Noun inflection in Elamite has suffixes distinguishing animacy, number (singular vs. plural), and most notably what grammarians have labeled gender. This last category marks agreement between subject and verb, and between elements of possessive constructions and subordinate clauses (Stolper pg. 60). The markers are distinguished according to whether the form they modify refers to the speaker (called the locutive case), addressee (the allocutive), or the third person (the delocutive). Distinctions are also made for number and animacy in the last instance. These suffixes are
|3 sg. anim.||-Ø,-r|
|3 pl. anim.||-p|
|3 inan.||-Ø, -me, -n, -t|
Elamite forms possessive constructions similar to Sumerian. However the genitive marker is determined by the gender of the possessor. E.g. in the phrase sunki-k GN-k(a) "I, the king of GN", the rectum of the construction is marked with the first person suffix -k since the possessor, sunki, is in the locutive case. Similarly in the phrase szak-Ø PN-r(i) "(he) son of PN" the rectum is marked with the delocutive since that is also the case of the possessor. When modifying whole phrases or nouns in apposition, these suffixes obligatorily appear at the end of the phrase or the final word, but they may optionally appear after preceding constituents as well. For example [PN meni]-r [GN ak GN2]-r(i) "(he) PN, the ruler(?) of GN and GN2" (Stolper pg. 61), but szak hanik PN-r(i) ak PN2-r(i) "beloved son of PN and PN2" (ibid).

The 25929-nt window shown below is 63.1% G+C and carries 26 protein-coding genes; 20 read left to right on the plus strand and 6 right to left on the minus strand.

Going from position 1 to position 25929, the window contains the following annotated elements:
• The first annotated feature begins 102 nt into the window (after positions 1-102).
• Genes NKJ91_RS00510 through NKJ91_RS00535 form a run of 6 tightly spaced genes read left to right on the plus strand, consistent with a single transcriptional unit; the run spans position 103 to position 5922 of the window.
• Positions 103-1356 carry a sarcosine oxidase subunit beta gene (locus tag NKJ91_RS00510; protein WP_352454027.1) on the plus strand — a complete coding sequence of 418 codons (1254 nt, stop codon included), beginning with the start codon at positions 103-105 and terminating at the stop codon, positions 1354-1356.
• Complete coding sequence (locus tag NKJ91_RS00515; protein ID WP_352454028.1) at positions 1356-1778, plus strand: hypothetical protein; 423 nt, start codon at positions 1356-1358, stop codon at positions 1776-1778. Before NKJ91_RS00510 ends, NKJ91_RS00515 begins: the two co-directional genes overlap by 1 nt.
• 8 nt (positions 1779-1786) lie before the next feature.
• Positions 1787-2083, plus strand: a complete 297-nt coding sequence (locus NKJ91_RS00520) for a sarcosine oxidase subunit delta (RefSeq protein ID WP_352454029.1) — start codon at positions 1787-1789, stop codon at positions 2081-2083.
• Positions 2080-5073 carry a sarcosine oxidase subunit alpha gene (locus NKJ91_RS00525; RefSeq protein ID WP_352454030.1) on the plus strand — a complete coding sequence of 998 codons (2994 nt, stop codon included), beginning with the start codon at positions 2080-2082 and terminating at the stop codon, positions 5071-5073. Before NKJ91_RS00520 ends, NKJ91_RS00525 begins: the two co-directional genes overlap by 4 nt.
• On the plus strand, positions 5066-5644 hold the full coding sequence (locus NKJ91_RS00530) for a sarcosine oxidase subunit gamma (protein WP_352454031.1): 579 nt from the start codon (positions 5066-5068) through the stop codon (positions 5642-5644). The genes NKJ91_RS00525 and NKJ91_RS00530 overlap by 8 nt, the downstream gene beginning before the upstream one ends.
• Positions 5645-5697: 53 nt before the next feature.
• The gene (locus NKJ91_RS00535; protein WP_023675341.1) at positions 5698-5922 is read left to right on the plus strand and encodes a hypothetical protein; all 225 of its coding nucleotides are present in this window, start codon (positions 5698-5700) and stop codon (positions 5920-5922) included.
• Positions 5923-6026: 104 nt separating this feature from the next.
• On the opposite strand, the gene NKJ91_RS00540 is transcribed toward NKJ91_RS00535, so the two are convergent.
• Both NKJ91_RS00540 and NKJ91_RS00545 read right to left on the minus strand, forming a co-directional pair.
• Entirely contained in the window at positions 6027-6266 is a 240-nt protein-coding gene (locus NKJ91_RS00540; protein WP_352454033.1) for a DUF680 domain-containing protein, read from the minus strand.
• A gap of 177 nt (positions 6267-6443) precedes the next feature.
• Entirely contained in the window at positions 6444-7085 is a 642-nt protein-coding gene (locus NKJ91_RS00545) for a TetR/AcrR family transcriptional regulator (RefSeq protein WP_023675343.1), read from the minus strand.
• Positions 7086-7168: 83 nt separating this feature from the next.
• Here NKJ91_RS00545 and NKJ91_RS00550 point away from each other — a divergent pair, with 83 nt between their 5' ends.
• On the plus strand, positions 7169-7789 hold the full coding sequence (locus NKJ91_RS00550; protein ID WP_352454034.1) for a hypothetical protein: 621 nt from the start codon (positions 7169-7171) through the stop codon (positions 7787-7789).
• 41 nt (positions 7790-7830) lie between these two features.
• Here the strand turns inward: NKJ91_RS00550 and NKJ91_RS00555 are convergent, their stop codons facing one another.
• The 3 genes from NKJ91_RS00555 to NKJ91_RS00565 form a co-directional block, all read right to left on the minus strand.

The third person inanimate suffix -me can also be interpreted as an abstraction suffix when attached to an animate noun. Thus sunki "king" → sinki-me "kingship".
|1 sg.||u||un||1 pl.||nika/nuku||nukun|
|2 sg.||nu||nun||2 pl.||num(i)||numun|
|3 sg. anim.||(h)i||in/ir||3 pl.||ap/ap(p)i||ap(p)in|
|3 sg. inan.||i(n)||i(n)|
(See Stolper 2008 pg. 62, Reiner, 1969 pg. 76)
As in Sumerian, Elamite adjectives do not form a distinct morphological class. Rather, they behave like nouns in the rectum of a genitive construction, taking gender suffixes appropriate to the noun they modify. E.g. temti risza-r 'great lord'. Comparatives and superlatives are expressed via genitive constructions, e.g. risza-r napi-p-r(a) 'greatest of the gods'.